Tuesday, December 2, 2014

To Hell and Gone in Texas / Russ Hall

Reviewed by: BigAl

Genre: Mystery/Thriller

Approximate word count: 65-70,000 words

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The author of numerous books, from mystery to westerns and nonfiction to poetry, Russ Hall is an award-winning author who currently lives in Austin.

For more, visit Hall’s website.


“Trouble big as all hell.

Retired sheriff’s detective Al Quinn hasn’t spoken to his brother, Maury, in twenty years. When Maury lands in the hospital under suspicious circumstances, though, Al reluctantly abandons his quiet country seclusion to look into the matter. A second attempt to take Maury out drives the brothers back to Al’s lakeside home, where Al knows the territory, but they’re not alone for long. ICE agents demand that Maury rat on his silent partner, city cop Fergie Jergens comes investigating the murders of Maury’s lady friends, and someone takes a match to Al’s house.

Al soon learns his problems are only getting started—his brother’s in trouble on both sides of the U.S.-Mexico border. Caught in a ruthless power struggle between the ICE and Los Zetas, a vicious Mexican mafia bent on ascendancy, Al learns the hard way who he can trust—and who’s willing to do whatever it takes to succeed.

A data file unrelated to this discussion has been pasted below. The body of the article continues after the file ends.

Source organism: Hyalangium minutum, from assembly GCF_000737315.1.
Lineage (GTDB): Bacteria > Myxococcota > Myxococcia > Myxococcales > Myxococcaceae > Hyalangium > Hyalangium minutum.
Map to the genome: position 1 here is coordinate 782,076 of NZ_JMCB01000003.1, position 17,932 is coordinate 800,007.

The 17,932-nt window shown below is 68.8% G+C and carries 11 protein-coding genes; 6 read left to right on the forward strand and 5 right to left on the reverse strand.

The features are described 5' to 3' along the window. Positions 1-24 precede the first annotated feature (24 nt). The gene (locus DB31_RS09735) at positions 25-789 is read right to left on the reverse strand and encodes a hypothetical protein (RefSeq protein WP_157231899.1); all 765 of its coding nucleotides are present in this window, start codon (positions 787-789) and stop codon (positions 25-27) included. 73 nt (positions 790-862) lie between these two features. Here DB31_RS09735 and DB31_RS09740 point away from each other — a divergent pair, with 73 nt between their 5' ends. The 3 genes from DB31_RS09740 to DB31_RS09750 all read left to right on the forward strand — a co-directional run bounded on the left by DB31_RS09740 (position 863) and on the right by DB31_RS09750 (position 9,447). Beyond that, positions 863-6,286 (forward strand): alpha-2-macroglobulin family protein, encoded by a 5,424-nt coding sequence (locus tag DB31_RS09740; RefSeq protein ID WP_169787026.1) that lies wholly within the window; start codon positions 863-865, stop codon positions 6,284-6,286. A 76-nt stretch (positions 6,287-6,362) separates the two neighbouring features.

With everything he loves on the line, Al will find out just how far he’ll go to 
protect his own.”


To Hell and Gone in Texas is a mystery that often reads like a police procedural (to be expected with a retired sheriff’s detective as the protagonist), yet it has much more going on. It’s a thriller, with several intense scenes where the good guys aren’t sure they’ll make it through (this sure isn’t a cozy mystery). There’s a hint of romance and it’s even spiked with a touch of humor, as in this line near the beginning when the protagonist, Al Quinn, is learning why Maury, his estranged brother, is in the hospital:

“Well, the lab tests suggest he’d taken the equivalent of three Viagra tablets. Why do you suppose he’d do that?” “Ambitious?”

But what makes To Hell and Gone in Texas unique from a typical book in this genre neighborhood is the secondary storyline about the relationship (or lack thereof) between Al and Maury. We slowly learn what caused their falling out and, to use a cliché, things aren’t always quite what they seem. An intense and entertaining read.


Some adult language.

Format/Typo Issues:

Although the version I read was an advance reader copy and I can’t judge the final product in this area, I found no significant issues in the review version.

Rating: ***** Five Stars

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